The Early Days of Pinehurst

page 4

In a pattern that continues a century on, it became necessary accommodate the almost feverish enthusiasms of guests so keen upon the fad which had been dismissed by Tufts lieutenants. By 1907 what was called “the New Course” made its debut. The early version – which was subsequently named No. 2 – received considerable design attention by a golfing genius who emigrated to the States from…Australia.

Virtually all of golf’s notables in this era (and every succeeding era) have made their pilgrimage to Tufts inadvertent golfing kingdom. This is another early theme which is still being played out in the same fashion it has since the beginning. That is, since the 19th Century the area has been a magnet for remarkable people who have gone on to make it their home – thus taking the social world of this remote area to a quantum level one would be hard pressed to match in the overall region. Let’s have a look at Henry Longhurst’s take on the matter:

“In clearings off these roads, each protected from the prying eye of the populace by a fringe of pines, are specimens of those lovely, white Colonial-style American homes familiar to the British film-goer. General Marshall rents one. Dick Chapman, the British Amateur champion, and his conversational wife, Eloise have another, and so has the hospitable Earl of Carrick.

As to the others, what with Singer Sewing Machines, Heinz’s 57 Varieties (surely more by now?), Somebody’s Ball Bearings and Somebody Else’s Motors, the guide on my privately conducted tour might have been reciting from a handbook of the industrial nobility.”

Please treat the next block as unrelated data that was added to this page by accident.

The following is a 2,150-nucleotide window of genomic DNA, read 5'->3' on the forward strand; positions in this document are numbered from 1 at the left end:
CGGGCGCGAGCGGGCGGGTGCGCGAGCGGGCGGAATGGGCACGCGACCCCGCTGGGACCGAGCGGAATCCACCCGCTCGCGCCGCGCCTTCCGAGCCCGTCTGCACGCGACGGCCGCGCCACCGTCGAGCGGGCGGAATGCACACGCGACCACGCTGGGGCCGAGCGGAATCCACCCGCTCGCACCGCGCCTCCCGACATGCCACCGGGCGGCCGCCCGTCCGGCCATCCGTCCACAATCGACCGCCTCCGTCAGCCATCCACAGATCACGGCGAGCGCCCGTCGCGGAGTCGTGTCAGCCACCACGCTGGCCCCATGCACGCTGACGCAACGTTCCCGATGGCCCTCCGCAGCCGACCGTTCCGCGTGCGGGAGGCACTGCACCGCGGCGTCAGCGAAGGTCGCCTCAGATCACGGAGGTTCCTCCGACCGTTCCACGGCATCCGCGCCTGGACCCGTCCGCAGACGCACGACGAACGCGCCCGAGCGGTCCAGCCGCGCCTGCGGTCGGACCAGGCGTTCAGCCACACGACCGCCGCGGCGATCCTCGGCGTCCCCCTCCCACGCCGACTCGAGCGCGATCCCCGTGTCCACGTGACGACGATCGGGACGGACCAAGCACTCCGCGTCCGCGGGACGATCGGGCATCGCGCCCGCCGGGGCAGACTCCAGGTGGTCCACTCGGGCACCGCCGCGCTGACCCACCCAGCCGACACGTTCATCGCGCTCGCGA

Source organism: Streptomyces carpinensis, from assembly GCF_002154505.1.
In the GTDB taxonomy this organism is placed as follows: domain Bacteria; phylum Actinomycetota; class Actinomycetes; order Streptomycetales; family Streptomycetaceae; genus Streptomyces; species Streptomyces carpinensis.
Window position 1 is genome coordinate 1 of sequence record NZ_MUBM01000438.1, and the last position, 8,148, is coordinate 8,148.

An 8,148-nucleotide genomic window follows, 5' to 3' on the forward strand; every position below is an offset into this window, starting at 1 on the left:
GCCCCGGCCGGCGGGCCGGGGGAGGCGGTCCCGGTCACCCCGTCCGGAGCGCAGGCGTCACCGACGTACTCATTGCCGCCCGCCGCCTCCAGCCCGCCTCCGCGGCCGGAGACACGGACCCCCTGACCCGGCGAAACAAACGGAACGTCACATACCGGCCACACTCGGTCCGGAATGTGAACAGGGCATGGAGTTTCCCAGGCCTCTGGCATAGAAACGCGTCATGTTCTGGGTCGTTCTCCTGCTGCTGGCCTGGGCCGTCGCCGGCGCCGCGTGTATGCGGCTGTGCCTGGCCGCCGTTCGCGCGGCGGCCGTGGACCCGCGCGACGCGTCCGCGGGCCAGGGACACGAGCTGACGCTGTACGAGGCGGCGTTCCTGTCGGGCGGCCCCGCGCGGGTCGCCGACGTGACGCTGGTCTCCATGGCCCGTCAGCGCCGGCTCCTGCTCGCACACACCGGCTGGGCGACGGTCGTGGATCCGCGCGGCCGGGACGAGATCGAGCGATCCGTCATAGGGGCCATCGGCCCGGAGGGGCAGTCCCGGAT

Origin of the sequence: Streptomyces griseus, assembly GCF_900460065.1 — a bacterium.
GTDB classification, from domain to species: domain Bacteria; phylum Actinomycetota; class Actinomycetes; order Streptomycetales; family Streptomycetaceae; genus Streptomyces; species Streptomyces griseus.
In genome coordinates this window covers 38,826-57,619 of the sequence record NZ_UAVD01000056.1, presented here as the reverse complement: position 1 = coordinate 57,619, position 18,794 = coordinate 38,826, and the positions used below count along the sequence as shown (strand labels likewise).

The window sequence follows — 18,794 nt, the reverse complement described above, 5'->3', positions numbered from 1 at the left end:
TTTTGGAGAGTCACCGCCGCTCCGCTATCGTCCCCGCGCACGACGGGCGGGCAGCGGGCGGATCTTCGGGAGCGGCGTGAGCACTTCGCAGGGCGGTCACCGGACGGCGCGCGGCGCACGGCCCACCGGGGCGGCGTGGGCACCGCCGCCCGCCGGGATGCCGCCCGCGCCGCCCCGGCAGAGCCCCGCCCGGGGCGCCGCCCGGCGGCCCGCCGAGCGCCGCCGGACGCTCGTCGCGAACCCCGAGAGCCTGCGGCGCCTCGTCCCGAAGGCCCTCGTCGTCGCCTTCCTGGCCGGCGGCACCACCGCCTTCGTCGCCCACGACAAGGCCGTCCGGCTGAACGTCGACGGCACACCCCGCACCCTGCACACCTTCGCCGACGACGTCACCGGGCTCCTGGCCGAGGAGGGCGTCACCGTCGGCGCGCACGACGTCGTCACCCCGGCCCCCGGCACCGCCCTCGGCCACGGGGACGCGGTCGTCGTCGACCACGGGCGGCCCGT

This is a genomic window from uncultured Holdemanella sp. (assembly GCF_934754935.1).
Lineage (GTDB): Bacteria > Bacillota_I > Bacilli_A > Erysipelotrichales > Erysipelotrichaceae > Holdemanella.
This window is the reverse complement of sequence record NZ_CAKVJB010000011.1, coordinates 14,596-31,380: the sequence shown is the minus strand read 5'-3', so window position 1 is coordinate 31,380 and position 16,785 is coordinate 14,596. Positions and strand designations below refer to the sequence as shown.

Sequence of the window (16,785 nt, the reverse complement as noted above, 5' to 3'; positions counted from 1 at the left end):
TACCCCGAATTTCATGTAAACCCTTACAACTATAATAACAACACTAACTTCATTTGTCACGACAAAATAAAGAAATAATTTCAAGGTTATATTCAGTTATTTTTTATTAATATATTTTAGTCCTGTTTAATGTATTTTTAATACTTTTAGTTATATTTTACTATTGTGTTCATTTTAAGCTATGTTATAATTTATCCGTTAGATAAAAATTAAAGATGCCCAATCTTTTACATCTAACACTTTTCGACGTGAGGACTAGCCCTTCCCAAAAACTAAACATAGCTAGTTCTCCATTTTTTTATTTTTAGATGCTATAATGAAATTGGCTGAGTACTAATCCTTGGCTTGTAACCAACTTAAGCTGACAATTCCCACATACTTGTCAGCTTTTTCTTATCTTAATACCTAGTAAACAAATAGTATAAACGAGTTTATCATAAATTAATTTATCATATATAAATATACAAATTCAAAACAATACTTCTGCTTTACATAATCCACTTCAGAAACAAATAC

The Marshall he was referring to would be the Marshall who saved a place called…Europe. Truman and Eisenhower used to visit Liscombe Cottage cottage to pay homage to this colossus. The park in front of the clubhouse is named for him…even though he didn’t actually play golf.

The list of striking individuals who have gravitated toward the area goes on and on – as do the ramifications. However, there once was an Australian who spent a great deal of time in Pinehurst that deserves consideration in regard to the earliest years.

Walter Travis - Courtesy of Wikipedia

Walter Travis was born in that beautiful country in 1862. At the age of 23 he made the great journey to his new homeland in the States. Twelve years later – most reluctantly and only out of social and business obligation – Travis had his first go at the sport. Within seven months he had won his first tournament. He went on to win dozens more. Among them were four majors – three U.S. Amateurs and one British Amateur. Travis was the man a young Bobby Jones sought out for putting advice – and learned the inverse overlap from. This is what Jones had to say in his autobiography Golf is My Game:

“The Grand Old Man of the putting green, certainly has better right than anyone to be recognized as the master putter of all time.

It is a little difficult to believe that a man who played on such an all time level could match those competitive achievements in other areas of the game…but that was the case.

According to the USGA:

“After his playing career ended, Travis put his permanent stamp on the game, writing books and articles, one in fact that helped shape the course rating and handicap systems used today. He later became editor of the highly acclaimed The American Golfer, viewed in some circles as the best-ever golf magazine.

Moreover, he proved to be a genius and a visionary when it came to course architecture, ranking with Charles B. Macdonald as one of the most influential men in the early days of golf. “